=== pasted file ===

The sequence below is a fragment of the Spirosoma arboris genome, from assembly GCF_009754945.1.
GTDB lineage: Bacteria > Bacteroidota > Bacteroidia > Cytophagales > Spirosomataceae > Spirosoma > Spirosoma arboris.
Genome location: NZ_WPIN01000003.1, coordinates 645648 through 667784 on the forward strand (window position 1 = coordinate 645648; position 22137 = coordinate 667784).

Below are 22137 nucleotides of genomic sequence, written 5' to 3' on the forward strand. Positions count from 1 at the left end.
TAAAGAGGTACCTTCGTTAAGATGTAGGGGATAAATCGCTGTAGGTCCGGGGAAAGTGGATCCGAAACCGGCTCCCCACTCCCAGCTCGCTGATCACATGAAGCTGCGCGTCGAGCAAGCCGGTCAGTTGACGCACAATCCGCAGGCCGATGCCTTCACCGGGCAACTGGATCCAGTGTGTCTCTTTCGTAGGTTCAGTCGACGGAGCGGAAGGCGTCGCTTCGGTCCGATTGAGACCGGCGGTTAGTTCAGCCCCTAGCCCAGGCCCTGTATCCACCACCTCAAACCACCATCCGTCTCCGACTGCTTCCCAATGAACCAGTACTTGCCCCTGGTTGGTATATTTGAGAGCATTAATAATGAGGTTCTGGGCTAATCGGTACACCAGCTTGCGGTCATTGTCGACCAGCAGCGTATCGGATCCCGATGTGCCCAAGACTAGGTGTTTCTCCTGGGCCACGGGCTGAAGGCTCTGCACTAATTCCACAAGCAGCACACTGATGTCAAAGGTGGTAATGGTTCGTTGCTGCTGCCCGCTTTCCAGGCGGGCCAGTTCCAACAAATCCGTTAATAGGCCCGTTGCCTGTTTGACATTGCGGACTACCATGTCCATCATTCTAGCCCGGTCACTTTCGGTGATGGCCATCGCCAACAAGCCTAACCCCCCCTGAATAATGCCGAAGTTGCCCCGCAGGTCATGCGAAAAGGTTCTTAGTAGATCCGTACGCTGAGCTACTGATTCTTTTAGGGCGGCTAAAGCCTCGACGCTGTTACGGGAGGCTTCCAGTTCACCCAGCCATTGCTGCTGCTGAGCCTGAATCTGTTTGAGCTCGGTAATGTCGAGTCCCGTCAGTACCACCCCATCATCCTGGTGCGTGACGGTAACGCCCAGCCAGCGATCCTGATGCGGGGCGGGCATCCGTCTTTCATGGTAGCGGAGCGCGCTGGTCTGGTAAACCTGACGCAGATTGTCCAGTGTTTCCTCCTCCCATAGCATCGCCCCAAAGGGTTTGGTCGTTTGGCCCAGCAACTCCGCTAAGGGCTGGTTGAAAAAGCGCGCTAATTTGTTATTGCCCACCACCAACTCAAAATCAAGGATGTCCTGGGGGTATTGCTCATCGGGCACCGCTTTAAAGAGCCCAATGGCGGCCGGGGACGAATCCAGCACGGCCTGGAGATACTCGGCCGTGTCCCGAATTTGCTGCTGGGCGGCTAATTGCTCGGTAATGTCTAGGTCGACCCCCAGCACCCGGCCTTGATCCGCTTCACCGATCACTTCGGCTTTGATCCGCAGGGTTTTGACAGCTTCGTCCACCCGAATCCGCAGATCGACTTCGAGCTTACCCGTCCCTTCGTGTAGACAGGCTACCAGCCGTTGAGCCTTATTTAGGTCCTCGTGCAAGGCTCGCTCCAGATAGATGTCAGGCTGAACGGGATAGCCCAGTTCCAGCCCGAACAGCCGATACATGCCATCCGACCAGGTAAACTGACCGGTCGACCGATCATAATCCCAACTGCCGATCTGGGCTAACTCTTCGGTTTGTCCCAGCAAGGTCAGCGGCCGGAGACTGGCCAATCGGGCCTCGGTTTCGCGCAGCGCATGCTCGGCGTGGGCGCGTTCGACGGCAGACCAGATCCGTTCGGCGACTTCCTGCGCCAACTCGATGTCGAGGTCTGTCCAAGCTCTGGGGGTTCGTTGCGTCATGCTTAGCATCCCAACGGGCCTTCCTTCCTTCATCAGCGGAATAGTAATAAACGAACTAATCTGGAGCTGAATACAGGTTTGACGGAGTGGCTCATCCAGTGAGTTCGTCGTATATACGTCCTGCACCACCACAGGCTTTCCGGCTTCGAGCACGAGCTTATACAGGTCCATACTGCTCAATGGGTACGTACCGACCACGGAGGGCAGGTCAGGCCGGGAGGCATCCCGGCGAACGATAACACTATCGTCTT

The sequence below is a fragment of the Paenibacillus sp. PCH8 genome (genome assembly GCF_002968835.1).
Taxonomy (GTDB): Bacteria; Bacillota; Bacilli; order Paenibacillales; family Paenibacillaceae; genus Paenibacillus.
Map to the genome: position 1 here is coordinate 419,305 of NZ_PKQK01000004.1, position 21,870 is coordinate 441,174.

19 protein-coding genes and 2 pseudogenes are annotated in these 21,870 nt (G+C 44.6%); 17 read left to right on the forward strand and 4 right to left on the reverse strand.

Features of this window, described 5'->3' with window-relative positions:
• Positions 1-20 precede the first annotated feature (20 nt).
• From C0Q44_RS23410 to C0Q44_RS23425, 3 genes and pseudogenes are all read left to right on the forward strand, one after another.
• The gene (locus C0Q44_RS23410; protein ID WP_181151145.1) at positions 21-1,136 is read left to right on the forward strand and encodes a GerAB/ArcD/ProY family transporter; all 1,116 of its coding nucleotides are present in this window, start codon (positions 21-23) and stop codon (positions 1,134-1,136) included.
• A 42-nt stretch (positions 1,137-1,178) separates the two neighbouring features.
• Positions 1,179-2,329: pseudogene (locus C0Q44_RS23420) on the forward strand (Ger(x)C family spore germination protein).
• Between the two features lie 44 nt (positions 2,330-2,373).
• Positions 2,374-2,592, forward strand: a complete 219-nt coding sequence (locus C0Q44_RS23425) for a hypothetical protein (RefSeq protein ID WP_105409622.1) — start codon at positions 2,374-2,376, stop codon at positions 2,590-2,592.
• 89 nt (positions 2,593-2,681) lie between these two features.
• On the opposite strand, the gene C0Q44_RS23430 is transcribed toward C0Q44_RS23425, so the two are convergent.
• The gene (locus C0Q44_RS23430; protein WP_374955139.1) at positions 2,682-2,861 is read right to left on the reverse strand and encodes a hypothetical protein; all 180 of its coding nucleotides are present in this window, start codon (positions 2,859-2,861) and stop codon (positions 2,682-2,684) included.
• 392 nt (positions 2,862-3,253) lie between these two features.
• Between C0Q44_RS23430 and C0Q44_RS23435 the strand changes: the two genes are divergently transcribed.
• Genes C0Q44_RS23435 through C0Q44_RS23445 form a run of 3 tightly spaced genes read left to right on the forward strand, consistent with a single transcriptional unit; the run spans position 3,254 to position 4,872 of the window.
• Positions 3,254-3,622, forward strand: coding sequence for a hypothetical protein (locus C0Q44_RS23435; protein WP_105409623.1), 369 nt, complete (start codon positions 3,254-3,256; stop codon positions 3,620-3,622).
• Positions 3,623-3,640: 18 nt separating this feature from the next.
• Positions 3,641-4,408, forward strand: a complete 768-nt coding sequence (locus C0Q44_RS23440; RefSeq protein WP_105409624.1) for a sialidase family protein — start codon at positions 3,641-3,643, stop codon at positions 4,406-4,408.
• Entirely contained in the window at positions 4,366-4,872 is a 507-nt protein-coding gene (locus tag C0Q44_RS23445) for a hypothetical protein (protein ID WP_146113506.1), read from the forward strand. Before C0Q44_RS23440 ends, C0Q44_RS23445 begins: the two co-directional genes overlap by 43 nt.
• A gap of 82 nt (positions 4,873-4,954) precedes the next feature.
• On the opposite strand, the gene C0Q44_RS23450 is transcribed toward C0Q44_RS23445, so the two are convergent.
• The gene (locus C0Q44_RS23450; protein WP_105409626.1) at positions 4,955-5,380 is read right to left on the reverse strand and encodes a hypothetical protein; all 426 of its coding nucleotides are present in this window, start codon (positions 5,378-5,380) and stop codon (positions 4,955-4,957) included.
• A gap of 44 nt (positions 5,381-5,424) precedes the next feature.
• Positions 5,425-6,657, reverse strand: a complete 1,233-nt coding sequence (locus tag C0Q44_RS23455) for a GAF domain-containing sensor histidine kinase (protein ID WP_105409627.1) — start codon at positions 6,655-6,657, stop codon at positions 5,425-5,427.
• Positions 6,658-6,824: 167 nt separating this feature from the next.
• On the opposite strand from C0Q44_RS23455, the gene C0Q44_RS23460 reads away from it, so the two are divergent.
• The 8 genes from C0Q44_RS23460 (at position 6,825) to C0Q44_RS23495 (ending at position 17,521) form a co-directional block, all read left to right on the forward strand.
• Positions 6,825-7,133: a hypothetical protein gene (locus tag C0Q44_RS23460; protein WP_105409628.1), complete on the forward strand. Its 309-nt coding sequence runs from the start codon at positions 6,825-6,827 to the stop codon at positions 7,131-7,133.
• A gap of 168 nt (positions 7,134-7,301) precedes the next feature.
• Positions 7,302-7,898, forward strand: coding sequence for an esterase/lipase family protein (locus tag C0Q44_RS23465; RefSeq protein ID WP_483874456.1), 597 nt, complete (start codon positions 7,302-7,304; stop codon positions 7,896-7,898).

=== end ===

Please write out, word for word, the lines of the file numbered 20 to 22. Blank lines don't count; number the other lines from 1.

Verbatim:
• The gene (locus C0Q44_RS23430; protein WP_374955139.1) at positions 2,682-2,861 is read right to left on the reverse strand and encodes a hypothetical protein; all 180 of its coding nucleotides are present in this window, start codon (positions 2,859-2,861) and stop codon (positions 2,682-2,684) included.
• 392 nt (positions 2,862-3,253) lie between these two features.
• Between C0Q44_RS23430 and C0Q44_RS23435 the strand changes: the two genes are divergently transcribed.